Lots of good statistical methods make use of two models. For example:
– Classical statistics: estimates and standard errors using the likelihood function; tests and p-values using the sampling distribution. (The sampling distribution is not equivalent to the likelihood, as has been much discussed, for example in sequential stopping problems.)
– Bayesian data analysis: inference using the posterior distribution; model checking using the predictive distribution (which, again, depends on the data-generating process in a way that the likelihood does not).
– Machine learning: estimation using the data; evaluation using cross-validation (which requires some rule for partitioning the data, a rule that stands outside of the data themselves).
– Bootstrap, jackknife, etc: estimation using an “estimator” (which, I would argue, is based in some sense on a model for the data), uncertainties using resampling (which, I would argue, is close to the idea of a “sampling distribution” in that it requires a model for alternative data that could arise).
This commonality across these very different statistical procedures suggests to me that thinking on parallel tracks is an important and fundamental property of statistics. Perhaps, rather than trying to systematize all statistical learning into a single inferential framework (whether it be Neyman-Pearson hypothesis testing, Bayesian inference over graphical models, or some purely predictive behavioristic approach), we would be better off embracing our twoishness.
This relates to my philosophizing with Shalizi on falsification, Popper, Kuhn, and statistics as normal and revolutionary science.
Twoishness also has relevance to statistical practice in focusing one’s attention on both parts of the model. To see this, step back for a moment and consider the transition from optimization problems such as “least squares” to model-based inference such as “maximum likelihood under the normal distribution.” Moving from the procedure to the model was a step forward in that models can be understood, checked, and generalized, in a way that is more difficult with mere procedures. Or maybe I will take a slightly more cautious and thus defensible position and say that, if the goal is to understand, check, and generalize a learning algorithm (such as least squares), it can help to understand its expression as model-based inference.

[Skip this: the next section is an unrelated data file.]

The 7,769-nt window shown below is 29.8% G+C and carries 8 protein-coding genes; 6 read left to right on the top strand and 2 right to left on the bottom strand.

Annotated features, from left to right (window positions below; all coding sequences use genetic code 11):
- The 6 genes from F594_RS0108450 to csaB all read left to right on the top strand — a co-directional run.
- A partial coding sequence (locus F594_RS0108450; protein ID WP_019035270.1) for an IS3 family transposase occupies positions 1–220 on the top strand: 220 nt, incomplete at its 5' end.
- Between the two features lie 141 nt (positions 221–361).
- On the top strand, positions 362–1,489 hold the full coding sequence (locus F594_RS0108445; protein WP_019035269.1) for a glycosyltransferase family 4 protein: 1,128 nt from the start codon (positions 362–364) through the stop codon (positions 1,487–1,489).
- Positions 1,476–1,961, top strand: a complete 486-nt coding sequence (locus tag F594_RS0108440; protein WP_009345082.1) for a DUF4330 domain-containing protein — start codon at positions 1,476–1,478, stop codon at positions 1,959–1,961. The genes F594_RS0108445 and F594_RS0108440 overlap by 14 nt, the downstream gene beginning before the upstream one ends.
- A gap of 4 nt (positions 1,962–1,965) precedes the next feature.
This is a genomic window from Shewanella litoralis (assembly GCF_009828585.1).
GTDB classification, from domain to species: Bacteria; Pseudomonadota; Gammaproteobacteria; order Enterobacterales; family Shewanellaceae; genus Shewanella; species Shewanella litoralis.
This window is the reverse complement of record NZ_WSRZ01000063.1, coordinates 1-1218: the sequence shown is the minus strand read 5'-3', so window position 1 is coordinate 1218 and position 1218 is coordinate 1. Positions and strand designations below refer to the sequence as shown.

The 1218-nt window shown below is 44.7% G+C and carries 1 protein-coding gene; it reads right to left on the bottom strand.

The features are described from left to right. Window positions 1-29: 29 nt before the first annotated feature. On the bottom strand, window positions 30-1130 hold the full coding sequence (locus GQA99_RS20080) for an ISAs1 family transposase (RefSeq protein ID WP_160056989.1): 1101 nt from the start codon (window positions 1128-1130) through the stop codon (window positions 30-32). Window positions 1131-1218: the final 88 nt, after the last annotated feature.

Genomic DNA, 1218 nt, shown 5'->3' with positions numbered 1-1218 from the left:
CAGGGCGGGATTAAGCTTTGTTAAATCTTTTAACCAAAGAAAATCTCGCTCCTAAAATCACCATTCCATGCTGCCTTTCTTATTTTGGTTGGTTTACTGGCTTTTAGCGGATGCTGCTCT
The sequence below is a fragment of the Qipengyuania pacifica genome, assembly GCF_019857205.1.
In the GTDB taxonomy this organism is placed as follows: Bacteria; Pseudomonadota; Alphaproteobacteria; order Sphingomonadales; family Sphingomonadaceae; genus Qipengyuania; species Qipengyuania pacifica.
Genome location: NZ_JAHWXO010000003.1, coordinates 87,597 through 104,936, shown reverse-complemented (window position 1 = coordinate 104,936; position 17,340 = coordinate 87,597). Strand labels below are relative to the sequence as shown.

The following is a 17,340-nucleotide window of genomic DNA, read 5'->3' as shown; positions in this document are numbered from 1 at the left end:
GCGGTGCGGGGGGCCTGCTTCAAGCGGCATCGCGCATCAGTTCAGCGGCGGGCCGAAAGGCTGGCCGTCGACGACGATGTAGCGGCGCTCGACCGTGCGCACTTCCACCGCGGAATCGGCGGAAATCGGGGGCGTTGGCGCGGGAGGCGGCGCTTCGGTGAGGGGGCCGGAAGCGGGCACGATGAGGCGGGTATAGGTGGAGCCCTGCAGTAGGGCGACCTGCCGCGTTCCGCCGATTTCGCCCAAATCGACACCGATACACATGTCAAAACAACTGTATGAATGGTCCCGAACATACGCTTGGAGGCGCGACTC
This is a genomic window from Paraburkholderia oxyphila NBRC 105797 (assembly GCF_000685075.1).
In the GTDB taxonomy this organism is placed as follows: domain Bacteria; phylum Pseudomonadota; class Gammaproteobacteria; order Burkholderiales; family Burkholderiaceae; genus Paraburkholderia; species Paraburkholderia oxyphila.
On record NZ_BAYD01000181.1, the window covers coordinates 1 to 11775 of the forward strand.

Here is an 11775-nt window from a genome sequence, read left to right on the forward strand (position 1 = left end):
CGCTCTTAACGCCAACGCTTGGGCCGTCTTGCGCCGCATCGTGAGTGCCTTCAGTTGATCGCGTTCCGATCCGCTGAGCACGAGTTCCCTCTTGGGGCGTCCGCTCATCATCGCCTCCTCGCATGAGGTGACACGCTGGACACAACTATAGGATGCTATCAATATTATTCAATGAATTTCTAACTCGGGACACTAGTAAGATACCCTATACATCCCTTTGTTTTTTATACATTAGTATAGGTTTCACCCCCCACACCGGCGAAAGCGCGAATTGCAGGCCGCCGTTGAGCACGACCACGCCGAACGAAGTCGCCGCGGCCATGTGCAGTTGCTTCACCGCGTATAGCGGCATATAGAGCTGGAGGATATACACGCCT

Now back to the two levels of models. Once we recognize, for example, that bootstrap inference has two models (the implicit data model underlying the estimator, and the sampling model for the bootstrapping), we can ask questions such as:
– Are the two models coherent? Can we learn anything from the data model that will help with the sampling model, and vice-versa?
– What sampling model should we use? This is often treated as automatic or as somewhat of a technical problem (for example, how do you bootstrap time series data), but ultimately, as with any sampling problem, it should depend on the problem context.
Recognizing the bootstrapping step as a model (rather than simply a computational trick), the user is on the way to choosing the model rather than automatically taking the default.
Where does the twoishness come from? That’s something we can discuss. There are aspects of sampling distributions (for example, sequential design) that don’t arise in the data at hand, and there are aspects of inference (for example, regularization) that don’t come from the sampling distribution. So it makes sense to me that two models are needed.